Legal Frameworks for Handling This Tradeoff
It is crucial that security risks be evaluated and that security systems be put in place to attempt to thwart attacks from outside intruders who may send malware into a system. Internal threats to security may be harder to address since many individuals need access to data for patient care, billing, and health insurance billing practices. The increased complexity of data also makes maintaining privacy and security difficult. Rules and regulations need to be made and adhered to by the individuals who do have access to healthcare data.
Different countries have different regulations when it comes to patient privacy of healthcare records. Some of these regulations can be very strict. For instance, the United States has the HIPAA law. The Health Insurance Portability and Accountability Act (HIPAA) of 1996 has been criticized as needlessly complex. HIPAA is a federally mandated regulation that sets a minimum standard to ensure patient privacy. ALong with that, HIPAA requires that patients give consent before their information can be used, even for secondary use, such as for research purposes. Many researchers feel that the complexity of HIPAA has led to delays in conducting research and increased costs as a result.
British Columbia changed their Ministry of Health Act so that a person’s healthcare data can be used for secondary uses, such as for research studies. This has caused much debate, with some individuals concerned that this is a breach of privacy, while others believe that the benefits outweigh the privacy concerns.
Systems need to be kept secure from outside intrusion and data privacy regulations need to be followed to ensure the privacy of data.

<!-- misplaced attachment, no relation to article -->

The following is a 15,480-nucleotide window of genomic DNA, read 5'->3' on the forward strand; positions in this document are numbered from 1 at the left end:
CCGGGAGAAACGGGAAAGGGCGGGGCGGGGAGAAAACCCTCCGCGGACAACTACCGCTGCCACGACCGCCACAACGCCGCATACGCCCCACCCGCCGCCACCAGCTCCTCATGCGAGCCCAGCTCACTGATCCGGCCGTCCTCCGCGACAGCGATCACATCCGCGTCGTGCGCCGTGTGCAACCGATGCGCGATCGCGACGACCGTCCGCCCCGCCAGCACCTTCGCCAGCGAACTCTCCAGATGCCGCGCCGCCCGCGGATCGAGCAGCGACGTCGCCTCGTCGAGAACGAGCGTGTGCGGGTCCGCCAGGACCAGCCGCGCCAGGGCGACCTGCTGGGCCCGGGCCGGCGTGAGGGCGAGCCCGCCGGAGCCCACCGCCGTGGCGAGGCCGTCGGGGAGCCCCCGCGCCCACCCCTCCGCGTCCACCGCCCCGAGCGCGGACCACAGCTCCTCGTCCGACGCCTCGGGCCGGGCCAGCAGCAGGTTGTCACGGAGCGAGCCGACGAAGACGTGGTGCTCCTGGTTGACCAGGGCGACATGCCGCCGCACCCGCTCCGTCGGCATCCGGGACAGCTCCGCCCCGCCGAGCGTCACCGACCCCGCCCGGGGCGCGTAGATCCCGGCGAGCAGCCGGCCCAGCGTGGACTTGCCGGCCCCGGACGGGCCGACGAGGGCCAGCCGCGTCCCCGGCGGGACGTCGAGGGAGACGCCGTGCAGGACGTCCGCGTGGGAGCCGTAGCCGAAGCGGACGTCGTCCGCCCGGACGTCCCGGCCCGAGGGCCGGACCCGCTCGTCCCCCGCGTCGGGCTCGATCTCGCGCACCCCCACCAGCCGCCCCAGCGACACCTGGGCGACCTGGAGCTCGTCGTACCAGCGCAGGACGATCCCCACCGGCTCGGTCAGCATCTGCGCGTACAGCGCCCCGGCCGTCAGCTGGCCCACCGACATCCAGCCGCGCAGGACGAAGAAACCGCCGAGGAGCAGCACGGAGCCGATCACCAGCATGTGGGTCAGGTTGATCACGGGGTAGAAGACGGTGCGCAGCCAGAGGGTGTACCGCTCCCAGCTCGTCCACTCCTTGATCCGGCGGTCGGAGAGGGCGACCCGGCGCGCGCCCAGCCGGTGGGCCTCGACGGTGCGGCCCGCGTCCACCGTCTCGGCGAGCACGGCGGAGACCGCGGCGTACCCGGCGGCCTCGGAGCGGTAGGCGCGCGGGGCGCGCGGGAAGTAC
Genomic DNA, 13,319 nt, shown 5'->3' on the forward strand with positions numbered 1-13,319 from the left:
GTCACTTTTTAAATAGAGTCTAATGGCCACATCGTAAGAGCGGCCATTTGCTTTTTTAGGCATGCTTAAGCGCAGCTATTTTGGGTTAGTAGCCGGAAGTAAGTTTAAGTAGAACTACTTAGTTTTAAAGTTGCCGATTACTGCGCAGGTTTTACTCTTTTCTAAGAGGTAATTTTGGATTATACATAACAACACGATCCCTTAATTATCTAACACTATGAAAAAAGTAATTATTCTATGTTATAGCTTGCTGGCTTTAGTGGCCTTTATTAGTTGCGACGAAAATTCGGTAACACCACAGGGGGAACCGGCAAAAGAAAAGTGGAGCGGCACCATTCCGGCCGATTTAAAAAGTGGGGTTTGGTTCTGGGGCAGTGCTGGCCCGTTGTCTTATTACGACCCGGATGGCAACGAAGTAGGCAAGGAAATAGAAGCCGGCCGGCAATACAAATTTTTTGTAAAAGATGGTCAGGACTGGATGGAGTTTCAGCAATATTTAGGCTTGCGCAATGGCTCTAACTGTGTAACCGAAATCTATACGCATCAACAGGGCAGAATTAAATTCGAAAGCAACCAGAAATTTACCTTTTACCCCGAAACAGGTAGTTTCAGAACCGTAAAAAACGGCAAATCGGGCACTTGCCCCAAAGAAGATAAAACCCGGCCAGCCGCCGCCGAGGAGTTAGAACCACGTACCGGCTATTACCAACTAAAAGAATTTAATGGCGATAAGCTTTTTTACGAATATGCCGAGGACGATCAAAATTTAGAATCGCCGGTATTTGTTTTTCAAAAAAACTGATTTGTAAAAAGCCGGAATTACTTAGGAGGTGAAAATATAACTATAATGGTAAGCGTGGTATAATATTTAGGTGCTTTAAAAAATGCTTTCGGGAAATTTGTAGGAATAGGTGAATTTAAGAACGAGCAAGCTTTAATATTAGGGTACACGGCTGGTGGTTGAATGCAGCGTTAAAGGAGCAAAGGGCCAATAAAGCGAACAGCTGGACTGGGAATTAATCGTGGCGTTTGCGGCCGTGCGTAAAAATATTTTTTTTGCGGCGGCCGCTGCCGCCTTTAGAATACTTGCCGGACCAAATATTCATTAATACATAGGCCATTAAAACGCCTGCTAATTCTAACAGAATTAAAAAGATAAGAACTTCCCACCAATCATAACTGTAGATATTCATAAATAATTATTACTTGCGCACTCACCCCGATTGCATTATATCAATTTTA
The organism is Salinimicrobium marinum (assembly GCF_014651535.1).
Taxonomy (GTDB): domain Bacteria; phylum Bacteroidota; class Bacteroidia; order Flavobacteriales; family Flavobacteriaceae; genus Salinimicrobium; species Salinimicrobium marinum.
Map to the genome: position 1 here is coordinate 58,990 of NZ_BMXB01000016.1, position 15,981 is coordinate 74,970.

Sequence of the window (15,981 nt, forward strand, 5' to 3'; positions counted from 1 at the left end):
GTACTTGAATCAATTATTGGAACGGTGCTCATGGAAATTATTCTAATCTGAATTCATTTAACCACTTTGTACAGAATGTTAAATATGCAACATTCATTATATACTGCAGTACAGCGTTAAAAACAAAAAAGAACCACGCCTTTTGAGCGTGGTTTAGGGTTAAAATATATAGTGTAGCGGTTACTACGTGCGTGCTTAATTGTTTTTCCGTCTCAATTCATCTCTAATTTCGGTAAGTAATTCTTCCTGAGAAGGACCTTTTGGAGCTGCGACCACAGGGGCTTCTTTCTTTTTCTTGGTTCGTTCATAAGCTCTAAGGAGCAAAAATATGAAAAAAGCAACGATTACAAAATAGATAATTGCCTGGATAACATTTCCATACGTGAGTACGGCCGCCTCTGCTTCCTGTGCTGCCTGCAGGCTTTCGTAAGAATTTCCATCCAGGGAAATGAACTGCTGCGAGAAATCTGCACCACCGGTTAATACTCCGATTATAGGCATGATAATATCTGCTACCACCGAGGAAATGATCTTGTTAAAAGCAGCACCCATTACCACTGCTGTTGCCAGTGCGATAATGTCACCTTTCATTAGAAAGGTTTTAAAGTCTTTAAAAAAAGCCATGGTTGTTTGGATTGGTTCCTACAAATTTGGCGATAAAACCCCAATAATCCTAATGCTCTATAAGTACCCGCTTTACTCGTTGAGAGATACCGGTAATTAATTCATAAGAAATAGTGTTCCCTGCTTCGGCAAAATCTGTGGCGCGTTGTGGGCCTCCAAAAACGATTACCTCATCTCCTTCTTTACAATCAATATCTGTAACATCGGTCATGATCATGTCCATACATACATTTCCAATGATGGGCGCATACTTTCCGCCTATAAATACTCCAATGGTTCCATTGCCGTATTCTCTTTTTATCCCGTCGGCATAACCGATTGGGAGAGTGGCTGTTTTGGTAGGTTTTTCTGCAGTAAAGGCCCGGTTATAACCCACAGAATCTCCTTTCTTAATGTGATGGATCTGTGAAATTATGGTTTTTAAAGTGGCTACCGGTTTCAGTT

What You Should Do
- Make sure that you understand the laws relating to the data you operate on. There are criminal and civil penalties if you don’t. Each country has their own laws relating to data privacy in healthcare. You need to be aware of your country’s laws so that you do not risk exposing yourself or your organization to criminal or civil penalties. It is, therefore, crucial that everybody in the organization is educated about the law.
- Make sure that your AI platform supports all of the security, privacy, and compliance controls that you are required to have in place. In other words, don’t be surprised to find that a data scientist copied two years worth of patient records to their laptop for convenience. The AI platform needs to be set up with security in place to avoid issues, such as people unlawfully copying data. Software programs can also be used to monitor activity on computers.
- Make sure that your AI platform, tools, and processes still enable your data scientists to be productive and get their job done despite the extra security. It’s very possible to do this right — it simply requires more work. The appropriate and correct training of individuals should enable them to use AI systems correctly and productively even with the extra security in place.
- De-identify datasets whenever possible and to the maximum extent possible. This should be done using externally verified de-identification methods. Home-grown, one-off solutions have shown to be highly susceptible to re-identification schemes. De-identifying data is crucial to ensure the privacy of patients and is an important part of privacy laws. It, therefore, needs to be taken seriously and proper robust methods used.
- Lastly, it must provide a healthcare-specific AI platform that, among other things, is externally vetted to process personal health information (PHI) by a team of practicing data scientists. This means that the system at John Snow Labs is secure and rules and regulations are adhered to.
Data privacy and security is an important component of AI systems in healthcare today. Privacy of data needs to be maintained and data needs to remain useful and accessible for both primary and secondary uses. You need to be aware of the laws and ensure that AI platforms are secure and compliant to avoid unlawful data access. There are numerous security risks, including unauthorized data access by insiders and hacking and phishing attacks from outside intruders. System security is important and de-identifying data is an important and necessary part of maintaining the privacy of data. Therefore, individuals need to be well-trained.